How else to explain this?
And when that happens, what else is there to do but laugh and watch it happen? We're being taken for a ride: best hang on, but best try enjoy it.
When you put everything into a "Now or never" year, and the answer is "never," there's really nothing else to do but break it all up and start over. Rebuilding periods are fine as long as it is building toward something. And shitty teams end up with early draft picks and the chance to draft QBs like Matt Ryan or Sam Bradford that you can build around.
There was a period when the Vikings seemed to be building: in '07 and '08, they had a defense that showed flashes of dominance and a RB that showed flashes of being the greatest ever. The problem? They didn't have a QB to build around. This led to various stop-gap measures until the team could fall into a 39/40 year old Hall of Famer for a one-year ride. But it didn't work out, and the team was left in the same lousy QB situation, so that they (and we) got convinced that bringing back that QB at 40/41 was a real chance, instead of recognizing that the franchise butchered the QB position and so devoted a potential Super Bowl contender's window to a one-year shot with an old QB, and that one-year shot failed.
Bust it up. Fire Childress now. Start hoarding draft picks. Try not to waste Adrian Peterson's entire prime. Try to build a team. I actually really, really, really enjoyed the 2007 season. I'm not enjoying this at all.
Doesn't 2010 feel a lot like 2005? We go into the season with really high expectations, start out disastrously on and off the field, go 2-5, and everything is an abominable mess and you don't even know where to start piecing it together. I sort of see the rest of the year playing out the same way that year did: schedule eases up, team wins some games to make it interesting, ultimately comes up short of the playoffs...but this time, the current coach was hired by the current owner, and he might make it through it.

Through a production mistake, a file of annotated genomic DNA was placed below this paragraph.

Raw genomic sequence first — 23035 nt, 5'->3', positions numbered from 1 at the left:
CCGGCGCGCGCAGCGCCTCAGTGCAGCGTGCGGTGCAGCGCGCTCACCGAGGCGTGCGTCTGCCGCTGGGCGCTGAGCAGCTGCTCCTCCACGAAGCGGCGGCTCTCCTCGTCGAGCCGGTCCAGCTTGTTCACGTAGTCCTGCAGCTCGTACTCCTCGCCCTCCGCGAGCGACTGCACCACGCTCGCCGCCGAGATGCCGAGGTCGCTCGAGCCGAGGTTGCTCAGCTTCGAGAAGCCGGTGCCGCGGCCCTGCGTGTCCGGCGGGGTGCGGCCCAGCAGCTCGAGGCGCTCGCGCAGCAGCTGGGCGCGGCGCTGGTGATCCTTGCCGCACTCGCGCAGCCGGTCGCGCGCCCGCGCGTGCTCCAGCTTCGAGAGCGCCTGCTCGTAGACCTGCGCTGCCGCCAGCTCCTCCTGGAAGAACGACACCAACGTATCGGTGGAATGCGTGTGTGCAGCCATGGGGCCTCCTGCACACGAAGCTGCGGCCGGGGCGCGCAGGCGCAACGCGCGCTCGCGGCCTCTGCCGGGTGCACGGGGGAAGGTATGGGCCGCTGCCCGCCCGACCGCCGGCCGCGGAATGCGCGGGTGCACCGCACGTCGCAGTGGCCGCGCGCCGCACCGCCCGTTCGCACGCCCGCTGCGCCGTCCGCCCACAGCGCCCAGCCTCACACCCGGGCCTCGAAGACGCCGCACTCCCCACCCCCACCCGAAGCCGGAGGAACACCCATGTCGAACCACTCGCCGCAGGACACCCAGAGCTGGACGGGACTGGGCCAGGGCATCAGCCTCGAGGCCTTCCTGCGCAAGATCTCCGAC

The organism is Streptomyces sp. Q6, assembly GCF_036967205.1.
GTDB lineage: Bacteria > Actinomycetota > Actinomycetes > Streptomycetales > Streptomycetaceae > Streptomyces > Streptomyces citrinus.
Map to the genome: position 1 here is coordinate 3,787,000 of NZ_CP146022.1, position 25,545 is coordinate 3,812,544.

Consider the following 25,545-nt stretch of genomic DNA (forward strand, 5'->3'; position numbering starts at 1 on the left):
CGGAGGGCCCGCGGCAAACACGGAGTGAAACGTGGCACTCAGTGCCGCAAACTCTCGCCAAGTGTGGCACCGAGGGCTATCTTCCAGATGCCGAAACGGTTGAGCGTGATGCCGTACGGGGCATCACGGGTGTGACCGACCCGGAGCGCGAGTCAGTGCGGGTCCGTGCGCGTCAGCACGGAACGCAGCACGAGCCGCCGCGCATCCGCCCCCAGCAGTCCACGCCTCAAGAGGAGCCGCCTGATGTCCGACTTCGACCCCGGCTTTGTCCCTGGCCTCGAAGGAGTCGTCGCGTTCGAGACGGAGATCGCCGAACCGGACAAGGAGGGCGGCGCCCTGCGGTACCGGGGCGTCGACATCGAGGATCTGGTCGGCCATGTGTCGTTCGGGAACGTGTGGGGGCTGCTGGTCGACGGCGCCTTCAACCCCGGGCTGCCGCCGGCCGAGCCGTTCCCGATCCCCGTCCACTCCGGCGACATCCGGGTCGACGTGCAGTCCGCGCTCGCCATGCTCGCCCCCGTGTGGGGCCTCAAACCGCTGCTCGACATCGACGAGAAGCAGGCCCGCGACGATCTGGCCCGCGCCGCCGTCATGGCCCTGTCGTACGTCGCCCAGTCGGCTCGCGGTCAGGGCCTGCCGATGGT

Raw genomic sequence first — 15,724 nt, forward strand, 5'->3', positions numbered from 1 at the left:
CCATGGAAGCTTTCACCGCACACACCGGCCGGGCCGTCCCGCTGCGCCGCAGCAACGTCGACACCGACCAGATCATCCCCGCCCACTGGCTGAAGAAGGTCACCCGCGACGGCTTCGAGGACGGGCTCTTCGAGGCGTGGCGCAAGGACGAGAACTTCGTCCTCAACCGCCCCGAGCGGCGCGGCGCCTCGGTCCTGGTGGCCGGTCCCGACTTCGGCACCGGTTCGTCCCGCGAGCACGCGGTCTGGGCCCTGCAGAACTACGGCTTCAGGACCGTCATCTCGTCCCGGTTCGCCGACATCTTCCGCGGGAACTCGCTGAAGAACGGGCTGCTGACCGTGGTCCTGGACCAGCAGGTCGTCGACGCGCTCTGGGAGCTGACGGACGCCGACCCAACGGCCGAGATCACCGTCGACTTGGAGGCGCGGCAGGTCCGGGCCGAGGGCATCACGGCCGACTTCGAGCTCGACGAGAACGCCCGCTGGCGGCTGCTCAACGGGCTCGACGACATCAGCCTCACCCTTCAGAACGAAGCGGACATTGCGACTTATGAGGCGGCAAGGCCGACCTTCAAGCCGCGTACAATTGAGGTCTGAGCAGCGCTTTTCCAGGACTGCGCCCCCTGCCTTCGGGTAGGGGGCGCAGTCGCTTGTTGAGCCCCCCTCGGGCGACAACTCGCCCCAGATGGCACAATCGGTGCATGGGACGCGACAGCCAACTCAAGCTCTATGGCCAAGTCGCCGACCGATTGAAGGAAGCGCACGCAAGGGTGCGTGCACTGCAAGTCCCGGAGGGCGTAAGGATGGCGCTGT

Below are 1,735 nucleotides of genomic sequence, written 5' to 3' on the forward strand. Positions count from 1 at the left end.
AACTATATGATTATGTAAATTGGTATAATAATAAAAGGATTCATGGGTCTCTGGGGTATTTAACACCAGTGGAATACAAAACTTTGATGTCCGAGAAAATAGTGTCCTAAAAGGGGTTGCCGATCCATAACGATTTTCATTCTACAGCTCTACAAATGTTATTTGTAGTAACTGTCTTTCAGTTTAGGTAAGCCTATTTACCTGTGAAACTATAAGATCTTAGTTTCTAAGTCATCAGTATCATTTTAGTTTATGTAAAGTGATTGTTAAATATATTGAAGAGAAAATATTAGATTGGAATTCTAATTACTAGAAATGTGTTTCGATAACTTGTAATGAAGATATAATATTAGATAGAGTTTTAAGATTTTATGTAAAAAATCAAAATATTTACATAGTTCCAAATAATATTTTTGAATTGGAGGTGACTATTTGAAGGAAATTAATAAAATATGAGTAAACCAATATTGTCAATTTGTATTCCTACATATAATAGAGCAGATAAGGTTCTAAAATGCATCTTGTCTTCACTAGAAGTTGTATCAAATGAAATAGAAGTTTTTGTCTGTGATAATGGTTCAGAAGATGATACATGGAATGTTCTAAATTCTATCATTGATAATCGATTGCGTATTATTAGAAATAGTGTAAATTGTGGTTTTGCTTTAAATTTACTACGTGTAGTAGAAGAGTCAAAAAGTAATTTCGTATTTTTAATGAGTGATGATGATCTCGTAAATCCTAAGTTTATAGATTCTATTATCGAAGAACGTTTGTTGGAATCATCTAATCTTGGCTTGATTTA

Do the people who bought #84 jerseys in the last month get their money back?
If you did a poll among Viking fans asking "Childress or Moss: which one goes?" does Moss get 3% of the vote?
These are rhetorical questions, obviously.
This is not at all surprising. And I get sunk costs (I think): if you think a player is detrimental to the team and that you'd be better off without him, you need to get rid of him, regardless of any past costs you've sunk into him. However, the Vikings acquired Moss knowing he has a reputation as an erratic asshole. That they, in a fit of desperation, still acquired him, toying with the emotional memory of Viking fans, then realized a month later they made a mistake, doesn't excuse them on an "Oh well, sunk costs and all" basis. They still made a move that didn't work out, that turned out to be a waste (and perhaps worse). They still look like a team without a plan for development beyond "win now" that is failing to win now.
You know how a politician often gets labeled a particular way, whether or not that label is accurate or fair? And then when the politician does or says something that seems to confirm that perceived label, it can be damaging? I see that happening here. There are coaches that could do what Childress has done. However, given that this action, whether or not it is accurate or fair, feeds into an already existing perception of Childress. In other words, he has confirmed the label.